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Reading Isaiah (review)

Reading Isaiah (review) around the fact that Ugaritic 1 does not in this word correspond etymologically to Akkadian S. Indeed, the Ugaritic verb Srr, which is cognate to Akkadian Sarratu 'queen,' occurs as the "B" word to mlk 'to reign' (see, e.g., M. Held, Leshonenu 18 [1953]: 148). Greenfield's suggestion reminds us, too, that a comprehensive comparative study of all sibilant and (inter)dental correspondences in early Semitic languages is still a desideratum. It would be most appropriate if a volume in honor of Francis Anderson stimulated ever more probing research into the many perplexing areas of biblical Hebrew and cognate languages. Edward L. Greenstein Jewish Theological Seminary of America New York. NY 10027 READING ISAIAH. By Edgar W. Conrad. Overtures in Biblical Theology. pp. xiv + 185. Minneapolis: Fortress, 1991. Paper. The past decade and a half has seen great changes in the field of Isaiah studies as scholars have begun to question the aims and methods of earlier forms of historical-critical scholarship which emphasized the recovery of the "authentic" words of the eighth-century prophet, Isaiah ben Amoz. Whereas past scholarship considered Isaiah 1-39 and Isaiah 40-55/56-66 as separate books and interpreted them accordingly, recent works have emphasized the need to http://www.deepdyve.com/assets/images/DeepDyve-Logo-lg.png Hebrew Studies National Association of Professors of Hebrew

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National Association of Professors of Hebrew
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Copyright © National Association of Professors of Hebrew
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2158-1681
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Abstract

around the fact that Ugaritic 1 does not in this word correspond etymologically to Akkadian S. Indeed, the Ugaritic verb Srr, which is cognate to Akkadian Sarratu 'queen,' occurs as the "B" word to mlk 'to reign' (see, e.g., M. Held, Leshonenu 18 [1953]: 148). Greenfield's suggestion reminds us, too, that a comprehensive comparative study of all sibilant and (inter)dental correspondences in early Semitic languages is still a desideratum. It would be most appropriate if a volume in honor of Francis Anderson stimulated ever more probing research into the many perplexing areas of biblical Hebrew and cognate languages. Edward L. Greenstein Jewish Theological Seminary of America New York. NY 10027 READING ISAIAH. By Edgar W. Conrad. Overtures in Biblical Theology. pp. xiv + 185. Minneapolis: Fortress, 1991. Paper. The past decade and a half has seen great changes in the field of Isaiah studies as scholars have begun to question the aims and methods of earlier forms of historical-critical scholarship which emphasized the recovery of the "authentic" words of the eighth-century prophet, Isaiah ben Amoz. Whereas past scholarship considered Isaiah 1-39 and Isaiah 40-55/56-66 as separate books and interpreted them accordingly, recent works have emphasized the need to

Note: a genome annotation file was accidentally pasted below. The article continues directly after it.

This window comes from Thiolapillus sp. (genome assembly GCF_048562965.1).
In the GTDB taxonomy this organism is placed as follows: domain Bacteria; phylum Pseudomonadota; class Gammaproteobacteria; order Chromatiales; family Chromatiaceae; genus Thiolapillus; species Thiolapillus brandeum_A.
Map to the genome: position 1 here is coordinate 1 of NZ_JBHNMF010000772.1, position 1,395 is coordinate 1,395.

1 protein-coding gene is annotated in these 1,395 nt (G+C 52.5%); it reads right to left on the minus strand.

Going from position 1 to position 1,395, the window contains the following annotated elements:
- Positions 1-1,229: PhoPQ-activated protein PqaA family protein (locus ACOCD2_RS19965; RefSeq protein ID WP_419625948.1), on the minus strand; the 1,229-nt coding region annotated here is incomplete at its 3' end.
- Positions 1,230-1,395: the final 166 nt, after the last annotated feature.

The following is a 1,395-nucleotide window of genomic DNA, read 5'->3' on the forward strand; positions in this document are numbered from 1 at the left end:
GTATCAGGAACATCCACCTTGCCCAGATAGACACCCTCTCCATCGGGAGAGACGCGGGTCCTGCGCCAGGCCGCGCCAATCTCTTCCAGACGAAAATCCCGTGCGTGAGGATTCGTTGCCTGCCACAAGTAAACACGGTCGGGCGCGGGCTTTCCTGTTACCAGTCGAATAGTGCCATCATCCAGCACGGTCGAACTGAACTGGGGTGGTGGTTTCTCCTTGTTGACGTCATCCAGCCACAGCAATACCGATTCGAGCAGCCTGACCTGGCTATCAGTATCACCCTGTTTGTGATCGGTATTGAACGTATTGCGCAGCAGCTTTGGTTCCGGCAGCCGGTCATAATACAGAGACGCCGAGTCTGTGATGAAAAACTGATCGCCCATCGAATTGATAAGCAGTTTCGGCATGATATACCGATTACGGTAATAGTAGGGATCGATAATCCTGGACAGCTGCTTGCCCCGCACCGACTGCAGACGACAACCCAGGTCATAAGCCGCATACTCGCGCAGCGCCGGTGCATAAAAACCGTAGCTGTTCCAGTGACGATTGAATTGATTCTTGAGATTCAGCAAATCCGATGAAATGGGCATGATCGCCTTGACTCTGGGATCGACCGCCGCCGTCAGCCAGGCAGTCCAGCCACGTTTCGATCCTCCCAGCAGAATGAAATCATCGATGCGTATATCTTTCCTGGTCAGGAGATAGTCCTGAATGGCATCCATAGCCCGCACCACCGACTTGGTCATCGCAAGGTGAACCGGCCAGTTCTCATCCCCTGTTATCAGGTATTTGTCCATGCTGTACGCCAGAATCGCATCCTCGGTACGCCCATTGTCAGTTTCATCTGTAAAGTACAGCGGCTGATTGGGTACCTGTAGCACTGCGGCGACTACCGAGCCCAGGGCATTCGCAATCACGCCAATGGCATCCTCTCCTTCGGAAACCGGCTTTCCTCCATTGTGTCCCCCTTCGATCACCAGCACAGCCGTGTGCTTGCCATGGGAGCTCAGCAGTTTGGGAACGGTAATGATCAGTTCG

Journal

Hebrew StudiesNational Association of Professors of Hebrew

Published: Oct 5, 1992

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